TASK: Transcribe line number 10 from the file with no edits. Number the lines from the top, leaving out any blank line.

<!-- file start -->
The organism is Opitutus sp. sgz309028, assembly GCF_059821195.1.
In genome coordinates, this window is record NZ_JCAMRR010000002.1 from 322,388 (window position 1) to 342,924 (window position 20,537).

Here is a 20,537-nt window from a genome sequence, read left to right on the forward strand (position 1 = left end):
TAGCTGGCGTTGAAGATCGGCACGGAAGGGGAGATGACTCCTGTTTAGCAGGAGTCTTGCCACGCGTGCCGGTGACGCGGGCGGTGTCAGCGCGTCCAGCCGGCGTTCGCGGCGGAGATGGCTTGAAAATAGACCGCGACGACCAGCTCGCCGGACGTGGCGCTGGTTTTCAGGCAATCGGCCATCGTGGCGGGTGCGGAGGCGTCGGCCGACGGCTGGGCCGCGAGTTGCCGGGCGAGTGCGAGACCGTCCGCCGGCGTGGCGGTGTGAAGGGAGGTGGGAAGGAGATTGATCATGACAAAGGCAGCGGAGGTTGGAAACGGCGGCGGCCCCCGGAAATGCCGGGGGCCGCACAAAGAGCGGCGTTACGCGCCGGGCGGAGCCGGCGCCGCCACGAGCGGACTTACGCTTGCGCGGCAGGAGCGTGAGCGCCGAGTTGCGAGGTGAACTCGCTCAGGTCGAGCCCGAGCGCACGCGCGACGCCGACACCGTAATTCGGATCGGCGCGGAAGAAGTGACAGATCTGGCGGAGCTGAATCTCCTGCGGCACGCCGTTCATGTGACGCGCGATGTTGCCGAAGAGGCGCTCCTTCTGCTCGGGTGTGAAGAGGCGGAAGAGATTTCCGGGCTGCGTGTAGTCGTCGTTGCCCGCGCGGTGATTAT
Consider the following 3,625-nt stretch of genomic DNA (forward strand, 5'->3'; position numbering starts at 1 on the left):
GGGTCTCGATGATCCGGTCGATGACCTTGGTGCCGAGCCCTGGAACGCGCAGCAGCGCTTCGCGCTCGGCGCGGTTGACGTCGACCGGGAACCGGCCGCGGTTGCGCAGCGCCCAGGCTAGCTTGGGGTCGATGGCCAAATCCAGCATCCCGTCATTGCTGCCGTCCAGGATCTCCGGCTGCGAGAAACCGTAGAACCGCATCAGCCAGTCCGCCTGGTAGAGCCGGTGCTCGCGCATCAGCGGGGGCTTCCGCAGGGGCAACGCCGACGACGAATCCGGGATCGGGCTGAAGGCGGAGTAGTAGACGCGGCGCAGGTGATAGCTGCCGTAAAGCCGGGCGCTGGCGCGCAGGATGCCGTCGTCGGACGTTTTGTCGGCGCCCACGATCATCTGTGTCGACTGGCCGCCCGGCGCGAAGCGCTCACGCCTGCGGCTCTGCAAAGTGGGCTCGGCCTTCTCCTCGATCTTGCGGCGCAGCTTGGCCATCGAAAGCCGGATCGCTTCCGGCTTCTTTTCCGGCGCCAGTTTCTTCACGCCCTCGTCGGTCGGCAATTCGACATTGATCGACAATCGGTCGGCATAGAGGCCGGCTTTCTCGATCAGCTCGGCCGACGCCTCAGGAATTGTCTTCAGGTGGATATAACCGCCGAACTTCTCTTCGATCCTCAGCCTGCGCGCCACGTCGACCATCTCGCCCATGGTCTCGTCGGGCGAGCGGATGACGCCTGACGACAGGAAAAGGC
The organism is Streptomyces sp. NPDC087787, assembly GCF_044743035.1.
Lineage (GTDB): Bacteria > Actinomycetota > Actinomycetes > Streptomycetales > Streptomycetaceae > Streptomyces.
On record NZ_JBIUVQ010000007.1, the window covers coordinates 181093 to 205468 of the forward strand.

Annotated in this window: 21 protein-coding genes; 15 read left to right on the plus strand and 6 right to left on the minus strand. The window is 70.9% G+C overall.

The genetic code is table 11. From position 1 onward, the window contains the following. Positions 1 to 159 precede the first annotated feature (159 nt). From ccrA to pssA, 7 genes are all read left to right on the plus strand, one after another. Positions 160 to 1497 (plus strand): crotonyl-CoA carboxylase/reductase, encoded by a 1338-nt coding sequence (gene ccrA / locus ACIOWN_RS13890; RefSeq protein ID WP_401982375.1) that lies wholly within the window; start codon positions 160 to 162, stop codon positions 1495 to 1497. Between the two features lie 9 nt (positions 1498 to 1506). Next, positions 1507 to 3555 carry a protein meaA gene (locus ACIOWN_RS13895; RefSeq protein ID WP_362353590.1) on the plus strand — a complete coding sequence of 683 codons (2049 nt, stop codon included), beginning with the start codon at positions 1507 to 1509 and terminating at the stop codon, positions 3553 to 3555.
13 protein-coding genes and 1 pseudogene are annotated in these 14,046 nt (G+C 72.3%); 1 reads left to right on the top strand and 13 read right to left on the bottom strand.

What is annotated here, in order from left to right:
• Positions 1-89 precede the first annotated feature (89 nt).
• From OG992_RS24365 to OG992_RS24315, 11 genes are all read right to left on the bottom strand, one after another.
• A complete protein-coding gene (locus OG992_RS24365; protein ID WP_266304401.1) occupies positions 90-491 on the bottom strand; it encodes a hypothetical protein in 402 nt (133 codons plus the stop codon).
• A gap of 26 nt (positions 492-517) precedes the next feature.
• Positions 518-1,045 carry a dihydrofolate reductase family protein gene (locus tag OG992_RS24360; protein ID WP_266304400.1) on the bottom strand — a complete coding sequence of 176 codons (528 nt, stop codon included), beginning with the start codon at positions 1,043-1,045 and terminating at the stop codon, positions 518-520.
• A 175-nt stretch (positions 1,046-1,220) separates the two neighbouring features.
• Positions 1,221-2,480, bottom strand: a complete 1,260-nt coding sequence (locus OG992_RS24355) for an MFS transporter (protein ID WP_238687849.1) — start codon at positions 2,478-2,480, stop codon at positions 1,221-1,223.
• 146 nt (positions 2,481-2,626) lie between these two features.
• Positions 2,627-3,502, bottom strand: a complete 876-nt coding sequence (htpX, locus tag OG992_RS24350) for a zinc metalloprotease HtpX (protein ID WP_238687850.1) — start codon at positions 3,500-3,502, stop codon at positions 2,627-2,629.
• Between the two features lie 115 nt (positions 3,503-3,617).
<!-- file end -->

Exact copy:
Annotated in this window: 21 protein-coding genes; 15 read left to right on the plus strand and 6 right to left on the minus strand. The window is 70.9% G+C overall.